LOS ANGELES (BP)–Most moviegoers would struggle to connect Southern Baptist church life with a major theatrical release. But in the case of Randall Wallace, the time he spent in SBC churches in his youth is directly related to his current success.
“I grew up a Southern Baptist and in tent revivals,” said Wallace, director of the film “Secretariat,” which opens in theaters nationwide Oct. 8. “I was in church a lot of hours a week. I once calculated there were many weeks I was in church 20 hours a week.”
A native of Jackson, Tenn., Wallace started attending church services, Sunday School, Training Union and Wednesday night prayer meetings at Cherokee Baptist Church in Memphis. He also attended Pine Grove Baptist Church near Lexington, Tenn., a church founded in his grandmother’s farmhouse.
After his family moved to Virginia, Wallace was baptized at Rivermont Avenue Baptist Church in Lynchburg.
“I’m not sorry a bit I’ve got that background,” said Wallace, screenwriter for 1995’s Academy Award-winning “Braveheart.” “I think that was a wonderful background and I don’t think I would be me without it.”
From Wallace’s standpoint, faith also plays a crucial role in his new film, the story of the 1973 Triple Crown winner. Three horses claimed the crown during the 1970s, but Secretariat was the first in 25 years. Affirmed was the last to capture the title in 1978.
In addition to chronicling Secretariat’s ascendency, the movie tells the story of the obstacles facing his owner, Penny Chenery, who took over her ailing father’s Meadow Stables in Virginia.
“I think the most important element of the movie is a celebration of love and faith,” said Wallace, who majored in religion in college and attended seminary at Duke University.
“My strategy as a director and a writer, or storyteller, is to celebrate the best. I want to see and celebrate the victory in the human spirit when we believe in something greater than ourselves, and we believe there are possibilities that even we cannot imagine. That’s what makes Secretariat special.”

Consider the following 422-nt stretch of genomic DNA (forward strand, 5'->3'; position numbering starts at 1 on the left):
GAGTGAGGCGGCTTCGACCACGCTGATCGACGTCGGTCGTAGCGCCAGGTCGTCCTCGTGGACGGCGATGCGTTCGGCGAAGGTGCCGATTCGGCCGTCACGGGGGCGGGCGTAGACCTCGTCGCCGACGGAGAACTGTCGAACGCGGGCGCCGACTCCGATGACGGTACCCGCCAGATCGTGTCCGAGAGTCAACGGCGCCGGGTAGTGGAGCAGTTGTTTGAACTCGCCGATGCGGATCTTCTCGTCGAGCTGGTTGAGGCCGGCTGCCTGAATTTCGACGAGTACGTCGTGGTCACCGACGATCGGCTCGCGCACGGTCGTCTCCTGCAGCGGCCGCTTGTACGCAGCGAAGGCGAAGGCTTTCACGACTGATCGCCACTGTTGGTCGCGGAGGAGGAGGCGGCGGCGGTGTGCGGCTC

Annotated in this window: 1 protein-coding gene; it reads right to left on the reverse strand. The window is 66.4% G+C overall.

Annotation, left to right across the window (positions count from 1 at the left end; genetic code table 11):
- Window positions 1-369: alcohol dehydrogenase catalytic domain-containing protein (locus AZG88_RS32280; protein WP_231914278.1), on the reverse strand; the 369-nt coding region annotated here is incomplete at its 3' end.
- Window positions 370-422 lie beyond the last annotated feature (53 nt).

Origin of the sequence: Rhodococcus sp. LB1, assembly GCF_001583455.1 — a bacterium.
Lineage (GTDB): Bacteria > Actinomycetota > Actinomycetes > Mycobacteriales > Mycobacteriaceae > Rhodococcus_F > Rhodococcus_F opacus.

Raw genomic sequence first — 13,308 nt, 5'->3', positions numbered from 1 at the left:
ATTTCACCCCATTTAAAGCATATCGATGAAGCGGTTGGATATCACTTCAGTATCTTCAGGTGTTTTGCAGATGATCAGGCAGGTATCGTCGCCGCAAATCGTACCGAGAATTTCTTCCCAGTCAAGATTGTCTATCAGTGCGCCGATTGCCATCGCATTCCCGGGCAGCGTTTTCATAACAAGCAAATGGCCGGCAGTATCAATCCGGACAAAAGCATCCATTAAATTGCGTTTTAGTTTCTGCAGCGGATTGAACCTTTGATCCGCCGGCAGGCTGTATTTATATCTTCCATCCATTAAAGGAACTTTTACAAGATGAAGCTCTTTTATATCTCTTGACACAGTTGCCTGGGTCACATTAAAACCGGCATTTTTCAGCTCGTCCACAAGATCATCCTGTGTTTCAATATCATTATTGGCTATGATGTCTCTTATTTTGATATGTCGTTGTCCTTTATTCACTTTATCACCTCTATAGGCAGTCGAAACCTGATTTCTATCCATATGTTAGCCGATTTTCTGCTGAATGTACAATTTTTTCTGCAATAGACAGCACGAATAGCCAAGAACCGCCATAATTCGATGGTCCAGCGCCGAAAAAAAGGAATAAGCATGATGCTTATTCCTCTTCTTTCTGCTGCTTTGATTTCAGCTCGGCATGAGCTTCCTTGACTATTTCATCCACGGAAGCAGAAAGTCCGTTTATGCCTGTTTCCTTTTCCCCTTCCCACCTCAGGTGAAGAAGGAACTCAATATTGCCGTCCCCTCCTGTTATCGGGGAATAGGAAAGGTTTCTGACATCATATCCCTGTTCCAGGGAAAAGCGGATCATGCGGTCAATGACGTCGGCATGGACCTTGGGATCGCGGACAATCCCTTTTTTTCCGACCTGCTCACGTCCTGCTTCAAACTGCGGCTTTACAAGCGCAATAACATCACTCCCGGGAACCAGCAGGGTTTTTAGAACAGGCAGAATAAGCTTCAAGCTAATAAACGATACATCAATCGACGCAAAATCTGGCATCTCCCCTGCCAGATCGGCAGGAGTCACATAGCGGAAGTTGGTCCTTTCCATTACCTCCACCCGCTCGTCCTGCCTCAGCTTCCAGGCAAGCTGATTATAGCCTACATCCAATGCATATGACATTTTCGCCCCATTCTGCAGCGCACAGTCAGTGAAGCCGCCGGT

While the film delves into Chenery’s challenges after she entered a male-dominated sport, Wallace sees parallels in his own life.
After leaving school, he moved to Nashville in an attempt to become a songwriter and performer. When that didn’t pan out, he moved to Los Angeles in 1980. There he continued songwriting and also became a novelist, with one of his books making The New York Times bestseller list.
Still, 15 years would pass before his first screenplay became an Academy Award winner. Wallace admits to fighting many doubts during that time.
“The struggle for me in those days was [asking], ‘Is this desire of mine to write when no one else is encouraging me to do this — is this selfishness on my part?'” Wallace recalled. “One thing I was thinking was, ‘Am I wasting my efforts or am I actually answering God’s call?’
“I love the internal questions of the woman who owned Secretariat,” Wallace added. “I could relate to her desire to go into business and to run the business she had inherited from her father and to do that in her own way.”
That desire partially took her away from her family, which Wallace said was similar to his desire to write music. After Nashville, his next career move took him away from familiar surroundings geographically and from extended family.
“I had to come to California where I didn’t know anyone,” Wallace said, adding that when he arrived in Los Angeles he had no ambition to be in the movie business.
After his music career still didn’t take off, he met some actors who complained about the quality of scripts. After examining some screenplays, Wallace decided he liked this form of storytelling because it felt natural to him.
His success with Braveheart paved the way for his directing debut in 1998 with “The Man in the Iron Mask.” A year later, Wallace founded Wheelhouse Entertainment, a company aimed at creating entertainment based on values of love, honor, courage and compassion.
Wheelhouse has produced several movies, books — including The New York Times bestseller “Pearl Harbor” — and music CDs, and will soon release its first video game.
Ironically, the PG-rated Secretariat is the first movie Wallace has made that he feels comfortable recommending for the whole family. His last film, “We Were Soldiers,” dramatized the U.S. Army’s first major battle in the Vietnam War. It was rated R, partially for its graphic war violence.
Wallace said he didn’t want to lie about the horrors of war, but now he is pleased that grandparents and grandchildren can enjoy Secretariat together.
“A man who is in the Army can see this sitting next to a Sunday School teacher and both of them would love the movie with equal passion,” Wallace said. “There aren’t many movies out there that every member of the family can enjoy. There are movies that the whole family could see together, but they would not all love fervently.”
And to think a few Southern Baptist churches played a part.
Ken Walker is a writer in Huntington, W.Va.